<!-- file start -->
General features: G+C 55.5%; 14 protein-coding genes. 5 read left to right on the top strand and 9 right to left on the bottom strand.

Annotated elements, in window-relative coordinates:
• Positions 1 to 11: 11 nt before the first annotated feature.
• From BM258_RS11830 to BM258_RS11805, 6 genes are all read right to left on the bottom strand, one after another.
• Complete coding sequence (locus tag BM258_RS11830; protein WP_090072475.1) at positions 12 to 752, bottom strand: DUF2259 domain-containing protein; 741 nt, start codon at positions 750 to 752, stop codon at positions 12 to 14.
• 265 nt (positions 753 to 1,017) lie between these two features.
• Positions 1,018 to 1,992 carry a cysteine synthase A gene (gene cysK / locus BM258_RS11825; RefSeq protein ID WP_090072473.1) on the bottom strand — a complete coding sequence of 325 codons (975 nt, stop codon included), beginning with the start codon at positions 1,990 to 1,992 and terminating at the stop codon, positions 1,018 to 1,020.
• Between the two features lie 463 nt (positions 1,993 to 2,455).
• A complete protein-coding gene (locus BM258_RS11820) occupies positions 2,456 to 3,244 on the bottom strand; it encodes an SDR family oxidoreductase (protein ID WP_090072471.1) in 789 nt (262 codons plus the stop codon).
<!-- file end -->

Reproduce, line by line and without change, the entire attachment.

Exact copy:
General features: G+C 55.5%; 14 protein-coding genes. 5 read left to right on the top strand and 9 right to left on the bottom strand.

Annotated elements, in window-relative coordinates:
• Positions 1 to 11: 11 nt before the first annotated feature.
• From BM258_RS11830 to BM258_RS11805, 6 genes are all read right to left on the bottom strand, one after another.
• Complete coding sequence (locus tag BM258_RS11830; protein WP_090072475.1) at positions 12 to 752, bottom strand: DUF2259 domain-containing protein; 741 nt, start codon at positions 750 to 752, stop codon at positions 12 to 14.
• 265 nt (positions 753 to 1,017) lie between these two features.
• Positions 1,018 to 1,992 carry a cysteine synthase A gene (gene cysK / locus BM258_RS11825; RefSeq protein ID WP_090072473.1) on the bottom strand — a complete coding sequence of 325 codons (975 nt, stop codon included), beginning with the start codon at positions 1,990 to 1,992 and terminating at the stop codon, positions 1,018 to 1,020.
• Between the two features lie 463 nt (positions 1,993 to 2,455).
• A complete protein-coding gene (locus BM258_RS11820) occupies positions 2,456 to 3,244 on the bottom strand; it encodes an SDR family oxidoreductase (protein ID WP_090072471.1) in 789 nt (262 codons plus the stop codon).